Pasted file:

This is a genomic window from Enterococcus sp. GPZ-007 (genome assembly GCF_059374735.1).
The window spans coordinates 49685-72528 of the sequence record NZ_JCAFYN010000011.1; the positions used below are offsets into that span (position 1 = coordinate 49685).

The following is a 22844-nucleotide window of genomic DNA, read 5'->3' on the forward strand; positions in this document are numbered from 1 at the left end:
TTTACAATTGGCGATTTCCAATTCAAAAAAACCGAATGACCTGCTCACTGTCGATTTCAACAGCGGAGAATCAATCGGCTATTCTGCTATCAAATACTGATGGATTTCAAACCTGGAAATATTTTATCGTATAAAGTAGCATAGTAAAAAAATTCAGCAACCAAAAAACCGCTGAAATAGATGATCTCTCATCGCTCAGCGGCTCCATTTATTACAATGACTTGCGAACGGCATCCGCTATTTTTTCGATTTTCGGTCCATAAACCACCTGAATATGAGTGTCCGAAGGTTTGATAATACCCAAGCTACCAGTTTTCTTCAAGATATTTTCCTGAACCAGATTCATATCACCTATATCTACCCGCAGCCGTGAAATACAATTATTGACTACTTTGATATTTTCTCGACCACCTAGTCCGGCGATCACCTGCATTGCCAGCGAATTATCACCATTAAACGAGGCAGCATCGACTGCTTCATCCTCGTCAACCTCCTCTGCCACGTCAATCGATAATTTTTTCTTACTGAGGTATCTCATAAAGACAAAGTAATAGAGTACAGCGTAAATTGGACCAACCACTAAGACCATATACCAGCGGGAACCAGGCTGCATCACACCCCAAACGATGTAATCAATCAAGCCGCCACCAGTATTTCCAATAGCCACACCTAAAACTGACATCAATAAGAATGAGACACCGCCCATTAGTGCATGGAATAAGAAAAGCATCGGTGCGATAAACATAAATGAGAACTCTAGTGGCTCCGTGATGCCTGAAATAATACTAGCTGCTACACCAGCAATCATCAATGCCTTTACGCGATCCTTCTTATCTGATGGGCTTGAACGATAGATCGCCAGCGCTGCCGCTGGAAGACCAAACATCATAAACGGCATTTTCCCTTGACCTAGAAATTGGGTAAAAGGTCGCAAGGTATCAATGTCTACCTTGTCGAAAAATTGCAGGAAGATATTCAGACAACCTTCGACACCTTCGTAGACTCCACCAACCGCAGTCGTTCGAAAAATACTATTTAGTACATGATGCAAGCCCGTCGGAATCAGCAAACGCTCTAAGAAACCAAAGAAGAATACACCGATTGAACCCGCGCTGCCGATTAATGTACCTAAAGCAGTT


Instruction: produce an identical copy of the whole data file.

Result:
This is a genomic window from Enterococcus sp. GPZ-007 (genome assembly GCF_059374735.1).
The window spans coordinates 49685-72528 of the sequence record NZ_JCAFYN010000011.1; the positions used below are offsets into that span (position 1 = coordinate 49685).

The following is a 22844-nucleotide window of genomic DNA, read 5'->3' on the forward strand; positions in this document are numbered from 1 at the left end:
TTTACAATTGGCGATTTCCAATTCAAAAAAACCGAATGACCTGCTCACTGTCGATTTCAACAGCGGAGAATCAATCGGCTATTCTGCTATCAAATACTGATGGATTTCAAACCTGGAAATATTTTATCGTATAAAGTAGCATAGTAAAAAAATTCAGCAACCAAAAAACCGCTGAAATAGATGATCTCTCATCGCTCAGCGGCTCCATTTATTACAATGACTTGCGAACGGCATCCGCTATTTTTTCGATTTTCGGTCCATAAACCACCTGAATATGAGTGTCCGAAGGTTTGATAATACCCAAGCTACCAGTTTTCTTCAAGATATTTTCCTGAACCAGATTCATATCACCTATATCTACCCGCAGCCGTGAAATACAATTATTGACTACTTTGATATTTTCTCGACCACCTAGTCCGGCGATCACCTGCATTGCCAGCGAATTATCACCATTAAACGAGGCAGCATCGACTGCTTCATCCTCGTCAACCTCCTCTGCCACGTCAATCGATAATTTTTTCTTACTGAGGTATCTCATAAAGACAAAGTAATAGAGTACAGCGTAAATTGGACCAACCACTAAGACCATATACCAGCGGGAACCAGGCTGCATCACACCCCAAACGATGTAATCAATCAAGCCGCCACCAGTATTTCCAATAGCCACACCTAAAACTGACATCAATAAGAATGAGACACCGCCCATTAGTGCATGGAATAAGAAAAGCATCGGTGCGATAAACATAAATGAGAACTCTAGTGGCTCCGTGATGCCTGAAATAATACTAGCTGCTACACCAGCAATCATCAATGCCTTTACGCGATCCTTCTTATCTGATGGGCTTGAACGATAGATCGCCAGCGCTGCCGCTGGAAGACCAAACATCATAAACGGCATTTTCCCTTGACCTAGAAATTGGGTAAAAGGTCGCAAGGTATCAATGTCTACCTTGTCGAAAAATTGCAGGAAGATATTCAGACAACCTTCGACACCTTCGTAGACTCCACCAACCGCAGTCGTTCGAAAAATACTATTTAGTACATGATGCAAGCCCGTCGGAATCAGCAAACGCTCTAAGAAACCAAAGAAGAATACACCGATTGAACCCGCGCTGCCGATTAATGTACCTAAAGCAGTT